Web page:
At this point I started to wonder what I was doing with my life, and why the ‘heck’ I didn’t start a blog instead of a video platform. I emptied the ice machine, a 15-minute job, turned it off, and did my thing.
I film by myself, which means I use a cardboard cutout of me to fix the camera’s focus. After spending 75 minutes filming I headed back to the camera and checked my recording. Sadly, for the first time ever in the history of Kanpai Planet, the focus was off.
I’ve received a lot of lovely comments about the editing in my latest video (youtu.be/nlv0Yzp5W-k), which covers the new Yoichi 10 from Nikka, so I thought I’d give you a blow-by-blow behind-the-scenes account of how this one was created.
I had two choices: Record now, or come back tomorrow. After some deliberation, I decided to ignore my aching feet and record that night. The new take went very well – much better than the first. I left the bar at 22:00, having arrived 12 hours earlier.
Normally I get home at around 18:00, which means I can transfer my footage and do my selects that evening. However, I had to write my weekly ‘This Week in Tokyo’ blogpost on the Maction Planet blog before midnight. I haven’t missed a week in 4 years.
Wednesday morning, I’m at my desk at 07:30 to begin editing, and I leave my desk at 23:45. Still some final checks to do, but I decided not to release the video that night so I could do them clear-headed the next day.
After 5 hours of sleep, I am back at it at 05:30. Thursday Mac thinks that Wednesday Mac made some poor editing choices… plus now that I have ‘time’, of course, I can make the video EVEN better. Cue funkier transitions…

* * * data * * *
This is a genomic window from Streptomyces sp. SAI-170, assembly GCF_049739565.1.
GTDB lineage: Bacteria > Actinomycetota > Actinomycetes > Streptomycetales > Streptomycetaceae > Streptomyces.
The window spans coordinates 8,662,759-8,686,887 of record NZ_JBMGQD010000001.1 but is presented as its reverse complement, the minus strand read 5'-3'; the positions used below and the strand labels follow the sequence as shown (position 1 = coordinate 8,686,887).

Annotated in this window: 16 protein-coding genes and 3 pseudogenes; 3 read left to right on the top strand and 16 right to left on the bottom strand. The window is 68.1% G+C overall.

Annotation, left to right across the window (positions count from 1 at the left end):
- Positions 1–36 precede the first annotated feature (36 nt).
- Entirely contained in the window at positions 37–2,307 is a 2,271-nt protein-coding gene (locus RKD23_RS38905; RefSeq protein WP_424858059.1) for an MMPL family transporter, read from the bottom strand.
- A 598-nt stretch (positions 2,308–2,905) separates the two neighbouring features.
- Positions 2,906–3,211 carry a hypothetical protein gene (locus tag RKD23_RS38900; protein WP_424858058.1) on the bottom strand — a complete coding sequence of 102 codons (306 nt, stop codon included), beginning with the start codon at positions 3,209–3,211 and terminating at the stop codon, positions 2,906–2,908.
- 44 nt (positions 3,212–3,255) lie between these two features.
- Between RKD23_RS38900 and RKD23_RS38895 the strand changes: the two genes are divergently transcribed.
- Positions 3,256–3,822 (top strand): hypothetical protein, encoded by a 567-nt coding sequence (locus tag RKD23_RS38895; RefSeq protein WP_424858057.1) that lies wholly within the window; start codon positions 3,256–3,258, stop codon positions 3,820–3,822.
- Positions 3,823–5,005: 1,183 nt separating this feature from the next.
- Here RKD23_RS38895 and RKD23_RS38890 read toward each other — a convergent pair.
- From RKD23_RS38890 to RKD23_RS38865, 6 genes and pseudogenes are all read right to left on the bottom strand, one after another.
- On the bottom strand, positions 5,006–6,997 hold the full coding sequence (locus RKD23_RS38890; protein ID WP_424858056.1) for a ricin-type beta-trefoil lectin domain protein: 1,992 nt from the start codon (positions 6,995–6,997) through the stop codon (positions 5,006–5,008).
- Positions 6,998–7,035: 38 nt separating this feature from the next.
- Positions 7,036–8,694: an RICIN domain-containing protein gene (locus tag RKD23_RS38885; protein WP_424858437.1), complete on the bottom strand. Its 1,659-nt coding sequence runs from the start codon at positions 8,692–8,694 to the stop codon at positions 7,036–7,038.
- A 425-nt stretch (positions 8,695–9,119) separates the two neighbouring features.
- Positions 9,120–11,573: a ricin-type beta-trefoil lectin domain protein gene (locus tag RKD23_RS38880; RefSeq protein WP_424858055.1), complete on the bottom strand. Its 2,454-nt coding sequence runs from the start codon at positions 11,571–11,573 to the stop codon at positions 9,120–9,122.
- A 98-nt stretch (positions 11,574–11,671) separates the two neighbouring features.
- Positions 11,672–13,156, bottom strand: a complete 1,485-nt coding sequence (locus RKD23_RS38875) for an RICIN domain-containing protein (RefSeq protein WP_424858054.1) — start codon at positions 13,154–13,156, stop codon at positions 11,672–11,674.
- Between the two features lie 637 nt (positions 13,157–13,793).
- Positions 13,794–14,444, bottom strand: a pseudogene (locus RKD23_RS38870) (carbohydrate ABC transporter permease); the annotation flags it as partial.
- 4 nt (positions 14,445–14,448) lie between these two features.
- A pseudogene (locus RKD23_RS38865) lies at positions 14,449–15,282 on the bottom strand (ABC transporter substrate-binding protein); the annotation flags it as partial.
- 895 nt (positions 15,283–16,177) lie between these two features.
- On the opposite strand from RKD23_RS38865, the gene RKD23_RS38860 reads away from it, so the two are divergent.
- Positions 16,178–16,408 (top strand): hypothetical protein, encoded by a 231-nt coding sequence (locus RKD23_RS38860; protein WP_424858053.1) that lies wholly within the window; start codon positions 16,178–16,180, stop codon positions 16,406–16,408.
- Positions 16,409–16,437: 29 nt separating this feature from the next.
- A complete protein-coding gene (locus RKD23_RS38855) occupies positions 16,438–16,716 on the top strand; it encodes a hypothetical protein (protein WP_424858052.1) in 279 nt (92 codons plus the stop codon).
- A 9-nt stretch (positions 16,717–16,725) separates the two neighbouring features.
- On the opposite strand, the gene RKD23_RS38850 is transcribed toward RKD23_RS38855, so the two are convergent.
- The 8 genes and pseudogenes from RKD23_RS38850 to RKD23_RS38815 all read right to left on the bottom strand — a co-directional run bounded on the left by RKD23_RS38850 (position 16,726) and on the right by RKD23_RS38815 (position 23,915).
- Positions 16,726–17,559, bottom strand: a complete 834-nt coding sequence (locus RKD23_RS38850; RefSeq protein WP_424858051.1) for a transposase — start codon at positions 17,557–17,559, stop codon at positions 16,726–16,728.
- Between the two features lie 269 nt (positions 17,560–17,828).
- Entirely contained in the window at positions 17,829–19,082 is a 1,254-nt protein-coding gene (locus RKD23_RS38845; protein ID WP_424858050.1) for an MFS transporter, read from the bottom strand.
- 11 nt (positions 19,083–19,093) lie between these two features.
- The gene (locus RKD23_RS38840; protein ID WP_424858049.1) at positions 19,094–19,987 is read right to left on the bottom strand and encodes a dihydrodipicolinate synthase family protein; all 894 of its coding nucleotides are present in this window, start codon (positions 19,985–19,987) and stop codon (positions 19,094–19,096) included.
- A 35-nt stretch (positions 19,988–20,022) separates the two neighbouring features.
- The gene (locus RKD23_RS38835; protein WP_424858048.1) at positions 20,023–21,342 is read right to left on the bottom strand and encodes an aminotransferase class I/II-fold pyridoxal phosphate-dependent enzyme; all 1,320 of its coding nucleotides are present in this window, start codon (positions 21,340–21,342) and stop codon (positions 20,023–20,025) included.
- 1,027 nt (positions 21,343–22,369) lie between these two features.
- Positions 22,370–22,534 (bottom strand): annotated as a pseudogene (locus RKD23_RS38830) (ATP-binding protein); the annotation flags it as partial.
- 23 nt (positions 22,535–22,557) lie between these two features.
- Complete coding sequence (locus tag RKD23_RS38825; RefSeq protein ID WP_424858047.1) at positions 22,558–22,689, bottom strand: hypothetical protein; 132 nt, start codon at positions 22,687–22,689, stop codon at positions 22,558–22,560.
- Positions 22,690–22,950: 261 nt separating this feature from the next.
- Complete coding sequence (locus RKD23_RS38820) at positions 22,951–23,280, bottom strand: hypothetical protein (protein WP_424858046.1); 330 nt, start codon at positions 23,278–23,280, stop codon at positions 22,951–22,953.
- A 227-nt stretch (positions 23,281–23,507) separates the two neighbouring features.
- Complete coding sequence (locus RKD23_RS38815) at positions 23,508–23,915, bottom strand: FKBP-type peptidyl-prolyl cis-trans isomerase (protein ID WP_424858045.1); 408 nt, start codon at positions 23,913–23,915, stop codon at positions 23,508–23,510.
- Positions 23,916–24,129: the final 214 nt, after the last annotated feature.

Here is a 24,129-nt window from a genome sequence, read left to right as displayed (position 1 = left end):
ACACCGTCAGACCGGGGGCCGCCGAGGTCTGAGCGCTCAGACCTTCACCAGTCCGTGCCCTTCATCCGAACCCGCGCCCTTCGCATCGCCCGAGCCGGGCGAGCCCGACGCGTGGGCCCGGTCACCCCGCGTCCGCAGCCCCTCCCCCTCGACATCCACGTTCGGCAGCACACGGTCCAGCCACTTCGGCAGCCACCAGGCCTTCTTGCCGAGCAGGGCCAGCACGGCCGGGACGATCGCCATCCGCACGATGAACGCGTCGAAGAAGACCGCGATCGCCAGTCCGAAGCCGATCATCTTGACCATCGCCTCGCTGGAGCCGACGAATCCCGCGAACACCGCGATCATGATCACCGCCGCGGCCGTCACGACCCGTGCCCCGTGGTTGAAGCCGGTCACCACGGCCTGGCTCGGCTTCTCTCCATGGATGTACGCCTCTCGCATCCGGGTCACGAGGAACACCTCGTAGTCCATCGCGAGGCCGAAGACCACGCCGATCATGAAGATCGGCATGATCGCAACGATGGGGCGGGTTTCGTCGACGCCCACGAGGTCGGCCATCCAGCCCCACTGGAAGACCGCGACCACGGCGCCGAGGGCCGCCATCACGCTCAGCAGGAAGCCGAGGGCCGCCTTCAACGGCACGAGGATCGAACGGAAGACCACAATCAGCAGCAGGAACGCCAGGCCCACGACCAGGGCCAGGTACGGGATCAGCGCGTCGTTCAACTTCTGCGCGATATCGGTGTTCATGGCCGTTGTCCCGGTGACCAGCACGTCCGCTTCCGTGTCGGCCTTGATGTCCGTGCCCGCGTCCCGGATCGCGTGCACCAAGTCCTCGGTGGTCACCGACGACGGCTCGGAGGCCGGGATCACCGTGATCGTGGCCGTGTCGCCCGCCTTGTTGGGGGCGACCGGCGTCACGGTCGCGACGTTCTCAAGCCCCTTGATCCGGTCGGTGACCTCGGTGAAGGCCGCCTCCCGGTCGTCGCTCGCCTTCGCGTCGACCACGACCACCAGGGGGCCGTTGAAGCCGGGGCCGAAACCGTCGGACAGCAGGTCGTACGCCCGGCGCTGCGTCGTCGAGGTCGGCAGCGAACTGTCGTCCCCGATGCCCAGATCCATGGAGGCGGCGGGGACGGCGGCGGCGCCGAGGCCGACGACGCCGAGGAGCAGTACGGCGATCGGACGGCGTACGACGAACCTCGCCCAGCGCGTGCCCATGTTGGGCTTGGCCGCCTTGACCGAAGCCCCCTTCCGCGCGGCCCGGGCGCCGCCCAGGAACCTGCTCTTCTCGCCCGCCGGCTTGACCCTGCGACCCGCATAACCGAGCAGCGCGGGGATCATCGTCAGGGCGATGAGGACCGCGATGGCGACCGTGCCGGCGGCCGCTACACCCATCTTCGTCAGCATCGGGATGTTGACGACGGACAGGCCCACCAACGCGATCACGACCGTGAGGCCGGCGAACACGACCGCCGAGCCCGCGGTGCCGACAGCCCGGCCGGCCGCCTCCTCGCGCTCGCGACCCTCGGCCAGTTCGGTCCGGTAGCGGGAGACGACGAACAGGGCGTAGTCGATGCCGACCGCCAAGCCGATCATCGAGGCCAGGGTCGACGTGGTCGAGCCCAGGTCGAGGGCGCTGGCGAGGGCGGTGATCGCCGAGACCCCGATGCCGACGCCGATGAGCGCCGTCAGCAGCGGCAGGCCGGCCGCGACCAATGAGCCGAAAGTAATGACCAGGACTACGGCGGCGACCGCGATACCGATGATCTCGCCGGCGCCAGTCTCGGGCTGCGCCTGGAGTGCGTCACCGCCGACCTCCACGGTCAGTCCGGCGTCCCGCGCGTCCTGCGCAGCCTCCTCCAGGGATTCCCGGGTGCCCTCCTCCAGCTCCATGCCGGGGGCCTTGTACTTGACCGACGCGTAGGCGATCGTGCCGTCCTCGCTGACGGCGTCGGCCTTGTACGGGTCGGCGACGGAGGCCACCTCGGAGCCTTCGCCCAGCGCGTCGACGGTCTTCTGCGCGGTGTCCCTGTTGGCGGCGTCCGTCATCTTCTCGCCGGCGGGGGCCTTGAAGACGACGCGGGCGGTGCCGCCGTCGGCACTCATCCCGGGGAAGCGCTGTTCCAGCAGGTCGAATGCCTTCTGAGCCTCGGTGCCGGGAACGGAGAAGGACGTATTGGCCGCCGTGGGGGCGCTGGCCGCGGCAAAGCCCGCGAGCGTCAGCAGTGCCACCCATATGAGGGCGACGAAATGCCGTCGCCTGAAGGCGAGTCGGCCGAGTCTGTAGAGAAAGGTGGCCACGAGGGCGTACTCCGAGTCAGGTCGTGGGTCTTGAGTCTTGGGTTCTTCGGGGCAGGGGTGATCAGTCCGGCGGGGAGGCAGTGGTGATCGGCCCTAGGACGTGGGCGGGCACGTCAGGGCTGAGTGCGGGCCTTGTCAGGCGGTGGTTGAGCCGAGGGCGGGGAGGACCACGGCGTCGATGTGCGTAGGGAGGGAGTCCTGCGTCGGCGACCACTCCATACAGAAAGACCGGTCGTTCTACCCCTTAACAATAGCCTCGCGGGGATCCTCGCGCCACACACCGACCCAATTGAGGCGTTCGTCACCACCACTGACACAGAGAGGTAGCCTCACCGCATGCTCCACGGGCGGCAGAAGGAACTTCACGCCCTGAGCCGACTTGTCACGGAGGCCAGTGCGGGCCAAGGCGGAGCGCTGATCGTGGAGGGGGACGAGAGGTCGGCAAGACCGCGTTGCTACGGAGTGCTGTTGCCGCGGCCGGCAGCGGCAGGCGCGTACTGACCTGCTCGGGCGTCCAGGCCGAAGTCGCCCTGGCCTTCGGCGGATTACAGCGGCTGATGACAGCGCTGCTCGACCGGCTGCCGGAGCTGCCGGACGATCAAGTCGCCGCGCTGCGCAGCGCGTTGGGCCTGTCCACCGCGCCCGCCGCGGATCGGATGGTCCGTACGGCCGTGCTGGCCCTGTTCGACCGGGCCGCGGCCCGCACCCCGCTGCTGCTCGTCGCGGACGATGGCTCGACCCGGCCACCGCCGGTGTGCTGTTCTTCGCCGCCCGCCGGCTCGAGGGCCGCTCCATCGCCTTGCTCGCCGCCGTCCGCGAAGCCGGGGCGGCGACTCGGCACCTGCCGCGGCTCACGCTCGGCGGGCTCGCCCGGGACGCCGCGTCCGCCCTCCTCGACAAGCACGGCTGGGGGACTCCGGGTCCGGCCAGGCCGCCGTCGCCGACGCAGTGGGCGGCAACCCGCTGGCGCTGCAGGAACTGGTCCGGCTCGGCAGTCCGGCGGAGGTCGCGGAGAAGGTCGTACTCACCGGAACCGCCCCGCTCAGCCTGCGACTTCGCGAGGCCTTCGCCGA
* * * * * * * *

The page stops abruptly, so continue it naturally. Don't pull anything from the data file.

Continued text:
Luckily I had a regular dental check-up at 11:30 and meetings on and off for the rest of the day, which forced me to export at the latest at 11:00. Video is truly never-ending, so having a hard deadline is a blessing in disguise. Luckily my dentist is round the corner!
With no bottle to photograph, I need a thumbnail. I remember a Youtube-y photo I took when messing around taking potential shots for my ‘The First Hibiki’ video, which I repurpose for this one. Some very quick Photoshop done while video is exporting.
I set video uploading to YouTube, head out to the dentist, then a lunch meeting, then go for a haircut. While sitting in the barber’s chair I was able to finish the video description, upload the thumbnail and release the episode.
PHEW! Now comes the best part – engaging with the amazing community.
I hope you’ve enjoyed this insight into life on Kanpai Planet.
If you’d like to support Kanpai Planet, please head here: buymeacoff.ee/kanpaiplanet. I truly appreciate it:
Thank you for watching. Kanpai!